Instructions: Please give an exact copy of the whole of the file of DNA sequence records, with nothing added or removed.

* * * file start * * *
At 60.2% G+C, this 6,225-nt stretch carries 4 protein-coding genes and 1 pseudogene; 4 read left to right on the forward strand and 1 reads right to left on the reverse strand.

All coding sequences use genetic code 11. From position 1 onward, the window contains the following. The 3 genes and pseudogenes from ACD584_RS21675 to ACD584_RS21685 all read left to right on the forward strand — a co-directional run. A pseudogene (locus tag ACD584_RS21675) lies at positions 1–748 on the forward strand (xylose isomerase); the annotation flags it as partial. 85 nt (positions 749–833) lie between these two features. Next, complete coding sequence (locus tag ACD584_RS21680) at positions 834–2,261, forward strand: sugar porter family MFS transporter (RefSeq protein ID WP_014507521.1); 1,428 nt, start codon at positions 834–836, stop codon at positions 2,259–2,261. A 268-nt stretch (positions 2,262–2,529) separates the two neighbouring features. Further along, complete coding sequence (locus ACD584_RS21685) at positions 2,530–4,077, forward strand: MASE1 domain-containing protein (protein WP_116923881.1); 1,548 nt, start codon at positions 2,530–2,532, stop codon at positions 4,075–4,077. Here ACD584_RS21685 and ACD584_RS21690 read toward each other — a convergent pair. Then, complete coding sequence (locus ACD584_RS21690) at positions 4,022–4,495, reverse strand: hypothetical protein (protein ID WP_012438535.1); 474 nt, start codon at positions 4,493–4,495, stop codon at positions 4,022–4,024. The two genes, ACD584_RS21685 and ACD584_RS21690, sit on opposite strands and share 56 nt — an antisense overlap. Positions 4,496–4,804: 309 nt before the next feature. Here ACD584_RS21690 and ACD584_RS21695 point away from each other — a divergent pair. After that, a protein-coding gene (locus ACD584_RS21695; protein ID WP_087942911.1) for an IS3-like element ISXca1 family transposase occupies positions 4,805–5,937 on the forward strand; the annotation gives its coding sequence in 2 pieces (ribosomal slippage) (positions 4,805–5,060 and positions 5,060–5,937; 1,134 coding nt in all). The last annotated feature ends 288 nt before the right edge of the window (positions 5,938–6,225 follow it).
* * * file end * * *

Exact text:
At 60.2% G+C, this 6,225-nt stretch carries 4 protein-coding genes and 1 pseudogene; 4 read left to right on the forward strand and 1 reads right to left on the reverse strand.

All coding sequences use genetic code 11. From position 1 onward, the window contains the following. The 3 genes and pseudogenes from ACD584_RS21675 to ACD584_RS21685 all read left to right on the forward strand — a co-directional run. A pseudogene (locus tag ACD584_RS21675) lies at positions 1–748 on the forward strand (xylose isomerase); the annotation flags it as partial. 85 nt (positions 749–833) lie between these two features. Next, complete coding sequence (locus tag ACD584_RS21680) at positions 834–2,261, forward strand: sugar porter family MFS transporter (RefSeq protein ID WP_014507521.1); 1,428 nt, start codon at positions 834–836, stop codon at positions 2,259–2,261. A 268-nt stretch (positions 2,262–2,529) separates the two neighbouring features. Further along, complete coding sequence (locus ACD584_RS21685) at positions 2,530–4,077, forward strand: MASE1 domain-containing protein (protein WP_116923881.1); 1,548 nt, start codon at positions 2,530–2,532, stop codon at positions 4,075–4,077. Here ACD584_RS21685 and ACD584_RS21690 read toward each other — a convergent pair. Then, complete coding sequence (locus ACD584_RS21690) at positions 4,022–4,495, reverse strand: hypothetical protein (protein ID WP_012438535.1); 474 nt, start codon at positions 4,493–4,495, stop codon at positions 4,022–4,024. The two genes, ACD584_RS21685 and ACD584_RS21690, sit on opposite strands and share 56 nt — an antisense overlap. Positions 4,496–4,804: 309 nt before the next feature. Here ACD584_RS21690 and ACD584_RS21695 point away from each other — a divergent pair. After that, a protein-coding gene (locus ACD584_RS21695; protein ID WP_087942911.1) for an IS3-like element ISXca1 family transposase occupies positions 4,805–5,937 on the forward strand; the annotation gives its coding sequence in 2 pieces (ribosomal slippage) (positions 4,805–5,060 and positions 5,060–5,937; 1,134 coding nt in all). The last annotated feature ends 288 nt before the right edge of the window (positions 5,938–6,225 follow it).